''Until the last day, I was hopeful that Theo would accept our offer," said Werner. ''Maybe if you look back and wound the clock back, perhaps we could have accelerated the deliberations, but you can always look back on things and say, 'Gee, I wish we had done something slightly different.' "

Lucchino assured fans the Sox will have a general manager before the winter meetings commence in Dallas Dec. 5. He also disputed the notion that the Sox are falling behind because of their situation.

''The business of our baseball operations department is going along. Bill Lajoie is functioning as kind of an acting general manager down there. If you go back to 2002, when we conducted the search, we started it right at the end of the season and we hired someone -- Theo Epstein -- at the end of November. That was a much longer process than this one will be, but it is more important for us to find the right person than to do a rush job on the search."

Reached at his office in Boston, the 71-year-old Lajoie said, ''We have meetings every day and we're getting all the material ready for a GM to come in -- what agents we've talked to and those types of things. I would say we're up to speed at this point. We've been working on the roster and will turn that in Sunday. From my experience on the job, we're up to speed and doing fine."

Regarding potential GM candidates from the in-house Gang of Four (Ben Cherington, Craig Shipley, Peter Woodfork, and Jed Hoyer), Lucchino said, ''We haven't commented on any internal candidates. We're focusing initially on external candidates."

The Sox CEO said there are candidates under consideration whose names have not been made public at the individuals' requests. He said others have rejected the Sox because they either got new deals from their current employers (Moore has been told he'll succeed John Schuerholz in Atlanta), or were reluctant to relocate for personal reasons.

Reached at home in Pittsburgh yesterday, LaCava, Toronto's director of player personnel, said, ''It was really hard to turn down. I couldn't be more honored to be considered for a job with one of the best brands in sports. The fans are great and there's plenty of resources. It would have been a great challenge and I would have looked forward to working with Larry Lucchino. I think he's a good scout himself. He found Kevin Towers and Theo Epstein. I have teenagers in high school and my wife and I always said it will be family first. At this time in our lives, we've got a couple of years to go to finish our obligations to our children."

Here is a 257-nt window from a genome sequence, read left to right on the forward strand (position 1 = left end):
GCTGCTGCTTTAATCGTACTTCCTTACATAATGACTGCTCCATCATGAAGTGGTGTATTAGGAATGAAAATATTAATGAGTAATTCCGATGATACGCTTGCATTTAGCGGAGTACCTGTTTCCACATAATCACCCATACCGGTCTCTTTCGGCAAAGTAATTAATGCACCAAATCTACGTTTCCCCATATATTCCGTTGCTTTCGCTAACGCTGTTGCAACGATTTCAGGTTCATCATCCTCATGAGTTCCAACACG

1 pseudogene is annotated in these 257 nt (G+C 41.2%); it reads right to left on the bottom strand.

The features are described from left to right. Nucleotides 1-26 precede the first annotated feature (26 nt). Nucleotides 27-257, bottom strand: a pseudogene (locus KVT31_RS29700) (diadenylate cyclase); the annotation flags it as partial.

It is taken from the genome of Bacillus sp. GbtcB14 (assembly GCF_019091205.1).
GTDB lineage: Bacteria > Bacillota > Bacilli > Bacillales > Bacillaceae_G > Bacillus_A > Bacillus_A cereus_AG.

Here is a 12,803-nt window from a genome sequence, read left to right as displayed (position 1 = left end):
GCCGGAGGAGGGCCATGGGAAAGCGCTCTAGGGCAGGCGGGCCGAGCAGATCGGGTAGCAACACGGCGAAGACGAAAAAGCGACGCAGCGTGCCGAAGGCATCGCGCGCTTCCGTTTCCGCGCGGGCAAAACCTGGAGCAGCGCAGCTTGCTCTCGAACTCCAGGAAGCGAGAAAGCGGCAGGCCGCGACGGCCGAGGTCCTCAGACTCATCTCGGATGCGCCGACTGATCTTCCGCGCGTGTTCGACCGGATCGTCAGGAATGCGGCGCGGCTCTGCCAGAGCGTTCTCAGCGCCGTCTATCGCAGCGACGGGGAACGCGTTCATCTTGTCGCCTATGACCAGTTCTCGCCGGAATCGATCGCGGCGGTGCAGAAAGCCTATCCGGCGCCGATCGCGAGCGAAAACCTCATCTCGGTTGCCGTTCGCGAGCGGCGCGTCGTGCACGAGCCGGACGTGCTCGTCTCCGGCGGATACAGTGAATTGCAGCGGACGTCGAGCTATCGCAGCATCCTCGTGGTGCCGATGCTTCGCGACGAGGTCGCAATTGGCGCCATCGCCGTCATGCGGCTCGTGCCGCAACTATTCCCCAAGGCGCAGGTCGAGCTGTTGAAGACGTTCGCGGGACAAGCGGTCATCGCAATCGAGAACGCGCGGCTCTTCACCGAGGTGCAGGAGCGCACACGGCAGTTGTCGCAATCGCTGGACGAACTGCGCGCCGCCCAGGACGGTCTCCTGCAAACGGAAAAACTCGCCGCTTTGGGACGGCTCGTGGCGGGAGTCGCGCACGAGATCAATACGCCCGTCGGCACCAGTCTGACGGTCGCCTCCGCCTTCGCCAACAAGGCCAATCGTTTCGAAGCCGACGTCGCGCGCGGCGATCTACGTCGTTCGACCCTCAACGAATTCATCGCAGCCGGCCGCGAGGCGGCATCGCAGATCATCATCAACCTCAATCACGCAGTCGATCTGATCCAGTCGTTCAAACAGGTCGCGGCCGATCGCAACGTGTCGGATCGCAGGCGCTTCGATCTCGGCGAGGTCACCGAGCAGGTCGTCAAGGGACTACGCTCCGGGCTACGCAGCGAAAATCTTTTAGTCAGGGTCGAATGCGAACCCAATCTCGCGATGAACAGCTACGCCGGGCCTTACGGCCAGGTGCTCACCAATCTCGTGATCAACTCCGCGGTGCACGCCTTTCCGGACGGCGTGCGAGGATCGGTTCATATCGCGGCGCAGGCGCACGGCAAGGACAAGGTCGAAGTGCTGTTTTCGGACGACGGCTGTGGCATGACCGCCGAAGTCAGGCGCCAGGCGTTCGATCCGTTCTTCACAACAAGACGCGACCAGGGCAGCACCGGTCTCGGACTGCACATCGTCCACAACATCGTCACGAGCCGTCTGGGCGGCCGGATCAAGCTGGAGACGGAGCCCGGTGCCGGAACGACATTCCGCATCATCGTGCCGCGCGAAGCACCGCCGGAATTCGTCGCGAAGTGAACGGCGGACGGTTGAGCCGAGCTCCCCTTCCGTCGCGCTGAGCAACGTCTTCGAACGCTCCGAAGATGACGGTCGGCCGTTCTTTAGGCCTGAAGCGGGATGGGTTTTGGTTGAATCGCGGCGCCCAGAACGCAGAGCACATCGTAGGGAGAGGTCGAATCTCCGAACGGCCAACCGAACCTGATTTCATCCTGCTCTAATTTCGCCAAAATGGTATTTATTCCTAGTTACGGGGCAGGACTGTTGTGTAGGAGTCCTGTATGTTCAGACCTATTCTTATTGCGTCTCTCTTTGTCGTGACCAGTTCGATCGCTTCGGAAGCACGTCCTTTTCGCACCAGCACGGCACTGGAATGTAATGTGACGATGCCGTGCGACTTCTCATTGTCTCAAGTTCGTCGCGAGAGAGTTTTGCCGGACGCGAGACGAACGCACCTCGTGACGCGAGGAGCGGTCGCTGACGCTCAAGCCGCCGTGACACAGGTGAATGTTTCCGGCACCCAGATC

Though he points to Lajoie as acting GM, in the eyes of many, Lucchino is de facto general manager until another one is hired. When he was asked about the prospect of trading Manny Ramírez, Lucchino said, ''We are exploring the possibility. We're open for business on that issue, but that doesn't mean he will certainly be traded and I think a deal of that magnitude is going to take a considerable amount of time and would never happen before the winter meetings."

So there. The Sox CEO says the Sox are in good shape in their GM search. He says it's an exaggeration to claim there is chaos at the top. He says the Sox will hire a general manager before the winter meetings. He says his desk is flooded with applicants.

Sox fans aren't buying and Lucchino knows he has the image of the guy with the mustache who ties the girl to the railroad tracks. He thinks he can handle the post-Theo fury. Larry being Larry.

They can put all the positive spin on it they want, but this represents the first crisis for this ownership group. It has, indeed, been a sorry episode. And it's not over yet. Not even close.

Dan Shaughnessy is a Globe columnist. His e-mail address is dshaughnessy@globe.com.